Look to the data: it’s a motto we live by here at Cision, and one we reinforce with our clients every day. That’s because data, validated with expert insight, is your best predictor for success in almost any – if not every – area of your communications strategy.
Events are no exception. Not only are they one of the best ways to build interest and excitement in your organization and any new developments, they also present some of the richest opportunities to connect with journalists face-to-face and build relationships that could lead to better coverage for your brand down the line.
So where does data come in? As one of the world’s biggest medical conferences approaches, now is the opportune time to illustrate how data can inform your event communications strategy. Our Insights experts explored media coverage of last year’s American Society of Clinical Oncology conference (ASCO) to glean insights that communicators can apply to their event communications strategy – both for ASCO 2023 and beyond.
Lesson 1: Strike while the iron is just warming up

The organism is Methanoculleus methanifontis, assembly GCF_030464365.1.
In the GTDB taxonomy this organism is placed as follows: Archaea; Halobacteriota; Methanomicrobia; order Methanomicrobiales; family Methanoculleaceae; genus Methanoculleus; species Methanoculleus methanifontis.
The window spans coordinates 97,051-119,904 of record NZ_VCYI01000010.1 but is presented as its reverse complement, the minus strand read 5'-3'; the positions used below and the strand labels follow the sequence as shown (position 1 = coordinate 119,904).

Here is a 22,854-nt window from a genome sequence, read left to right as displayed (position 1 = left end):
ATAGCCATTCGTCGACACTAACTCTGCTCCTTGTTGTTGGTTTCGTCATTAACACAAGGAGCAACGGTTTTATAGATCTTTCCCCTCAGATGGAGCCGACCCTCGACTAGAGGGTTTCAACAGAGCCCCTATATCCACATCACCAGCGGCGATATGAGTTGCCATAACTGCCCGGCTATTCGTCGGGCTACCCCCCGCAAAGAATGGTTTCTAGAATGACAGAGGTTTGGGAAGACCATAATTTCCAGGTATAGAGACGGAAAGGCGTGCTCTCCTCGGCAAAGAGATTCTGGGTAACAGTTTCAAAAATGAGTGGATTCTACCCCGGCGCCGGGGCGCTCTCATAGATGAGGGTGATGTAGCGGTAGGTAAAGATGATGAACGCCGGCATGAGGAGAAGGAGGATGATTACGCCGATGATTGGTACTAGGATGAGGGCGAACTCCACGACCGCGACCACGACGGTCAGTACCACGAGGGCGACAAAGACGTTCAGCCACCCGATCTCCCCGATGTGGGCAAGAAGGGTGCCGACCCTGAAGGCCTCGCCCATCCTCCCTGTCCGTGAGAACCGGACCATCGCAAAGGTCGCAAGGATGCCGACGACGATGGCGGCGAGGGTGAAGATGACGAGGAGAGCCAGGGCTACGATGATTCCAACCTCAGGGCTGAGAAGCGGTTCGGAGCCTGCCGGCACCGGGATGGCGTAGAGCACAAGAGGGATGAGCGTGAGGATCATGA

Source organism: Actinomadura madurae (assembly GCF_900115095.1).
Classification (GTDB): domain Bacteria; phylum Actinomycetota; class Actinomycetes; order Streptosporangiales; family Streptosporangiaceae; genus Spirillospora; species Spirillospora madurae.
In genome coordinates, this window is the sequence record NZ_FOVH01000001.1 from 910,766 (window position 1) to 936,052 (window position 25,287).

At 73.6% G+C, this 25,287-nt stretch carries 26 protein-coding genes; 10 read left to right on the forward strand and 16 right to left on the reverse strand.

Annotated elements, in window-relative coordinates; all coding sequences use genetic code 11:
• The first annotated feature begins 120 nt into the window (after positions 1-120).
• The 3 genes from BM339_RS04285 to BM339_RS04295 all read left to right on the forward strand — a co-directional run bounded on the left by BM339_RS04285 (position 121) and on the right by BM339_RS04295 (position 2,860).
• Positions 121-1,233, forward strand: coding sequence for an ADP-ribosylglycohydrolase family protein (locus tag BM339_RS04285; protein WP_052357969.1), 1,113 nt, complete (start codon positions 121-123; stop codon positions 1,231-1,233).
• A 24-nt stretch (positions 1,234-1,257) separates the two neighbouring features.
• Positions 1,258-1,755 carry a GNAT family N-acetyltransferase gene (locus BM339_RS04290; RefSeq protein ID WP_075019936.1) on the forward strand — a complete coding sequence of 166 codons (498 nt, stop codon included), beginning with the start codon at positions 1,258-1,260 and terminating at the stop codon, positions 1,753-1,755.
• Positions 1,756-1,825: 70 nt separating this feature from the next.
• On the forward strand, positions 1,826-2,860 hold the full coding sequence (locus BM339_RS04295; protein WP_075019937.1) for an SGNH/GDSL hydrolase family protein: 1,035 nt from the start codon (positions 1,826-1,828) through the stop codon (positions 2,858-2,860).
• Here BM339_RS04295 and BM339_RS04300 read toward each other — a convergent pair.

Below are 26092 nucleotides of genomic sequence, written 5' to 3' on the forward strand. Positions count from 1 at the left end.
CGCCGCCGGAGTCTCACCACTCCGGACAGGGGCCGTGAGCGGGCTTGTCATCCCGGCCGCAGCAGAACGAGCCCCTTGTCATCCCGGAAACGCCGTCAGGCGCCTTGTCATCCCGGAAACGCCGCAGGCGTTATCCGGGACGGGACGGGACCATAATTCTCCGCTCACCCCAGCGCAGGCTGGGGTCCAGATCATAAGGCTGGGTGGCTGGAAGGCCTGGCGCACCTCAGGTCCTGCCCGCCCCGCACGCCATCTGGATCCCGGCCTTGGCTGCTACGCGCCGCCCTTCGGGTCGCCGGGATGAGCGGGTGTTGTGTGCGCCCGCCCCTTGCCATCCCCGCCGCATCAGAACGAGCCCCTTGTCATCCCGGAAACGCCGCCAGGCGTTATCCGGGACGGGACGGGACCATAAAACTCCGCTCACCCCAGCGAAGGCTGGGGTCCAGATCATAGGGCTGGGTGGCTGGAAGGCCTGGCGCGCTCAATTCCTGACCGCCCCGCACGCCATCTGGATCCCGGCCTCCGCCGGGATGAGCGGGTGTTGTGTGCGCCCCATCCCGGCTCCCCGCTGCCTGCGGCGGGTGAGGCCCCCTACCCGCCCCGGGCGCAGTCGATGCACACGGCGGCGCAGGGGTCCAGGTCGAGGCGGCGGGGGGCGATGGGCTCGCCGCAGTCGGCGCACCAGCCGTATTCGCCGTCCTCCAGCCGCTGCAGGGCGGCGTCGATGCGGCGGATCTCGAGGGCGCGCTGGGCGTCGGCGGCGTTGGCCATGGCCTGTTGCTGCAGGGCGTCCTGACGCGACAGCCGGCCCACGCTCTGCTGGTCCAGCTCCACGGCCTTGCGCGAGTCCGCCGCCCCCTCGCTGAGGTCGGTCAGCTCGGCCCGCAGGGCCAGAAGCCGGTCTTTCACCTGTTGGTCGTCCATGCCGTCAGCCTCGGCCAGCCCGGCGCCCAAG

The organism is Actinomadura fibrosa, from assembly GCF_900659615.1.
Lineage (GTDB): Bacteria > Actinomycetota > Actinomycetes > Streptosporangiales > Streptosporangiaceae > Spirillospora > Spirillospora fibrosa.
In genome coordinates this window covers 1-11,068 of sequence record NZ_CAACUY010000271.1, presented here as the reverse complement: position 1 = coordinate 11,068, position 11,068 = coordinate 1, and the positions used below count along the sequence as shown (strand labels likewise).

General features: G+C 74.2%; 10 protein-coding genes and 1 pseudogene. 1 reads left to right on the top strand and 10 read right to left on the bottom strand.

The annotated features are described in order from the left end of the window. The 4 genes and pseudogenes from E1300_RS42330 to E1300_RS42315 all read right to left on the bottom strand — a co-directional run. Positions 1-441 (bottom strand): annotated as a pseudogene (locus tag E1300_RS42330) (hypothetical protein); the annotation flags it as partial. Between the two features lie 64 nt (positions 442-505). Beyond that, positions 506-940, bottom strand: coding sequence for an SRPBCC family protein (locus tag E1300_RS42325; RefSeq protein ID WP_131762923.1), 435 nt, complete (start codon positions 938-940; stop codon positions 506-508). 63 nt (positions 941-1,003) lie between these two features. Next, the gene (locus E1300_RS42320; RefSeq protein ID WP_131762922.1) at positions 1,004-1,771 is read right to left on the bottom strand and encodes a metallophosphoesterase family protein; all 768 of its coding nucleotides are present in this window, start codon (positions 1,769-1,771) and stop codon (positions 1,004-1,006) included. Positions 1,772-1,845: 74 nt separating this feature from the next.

At five days in length, ASCO is one of the longer industry conferences out there. The pattern of coverage surrounding the event, however, is like other big industry conferences and events, so the takeaways here apply not only to your strategy for ASCO 2023, but other events, too.
The chart above reflects the coverage volume for the days leading up to, during and after ASCO 2022, a key indicator of the best times to start promoting your message. “Understanding the daily volume of coverage can be really informative for how you position your own press outreach,” says Liz Hogan, Senior Director for Insights Growth, Health and Medical at Cision Insights. “If you know from past data that coverage will peak on the last day of the conference, then you want to avoid scheduling your big announcement or press conference occurring at that time. Your message might get lost in the wave of all of the other coverage.” If you can’t avoid inopportune timing, Hogan suggests employing strategic outreach to mitigate the risk of drowned out coverage.
With ASCO, for example, the data show that coverage builds slowly in days leading up to the event, peaked during the final few days of the conference, and still earned substantial coverage in the days after.
Given this pattern, Hogan advises brand communicators begin outreach and event promotion early on, in the days and weeks leading up to the conference, when coverage is at a lower volume. “If you have the opportunity to create early outreach, you have the ability to stand out, because there's just so much less competition for visibility compared to when your announcement is going out,” Hogan says.
When it comes to post-conference outreach, similar rules apply. “Save some of that media outreach [to reinforce your story] until maybe a week or so after the conference, when that ‘tail’ [of coverage volume] has really started to thin out.”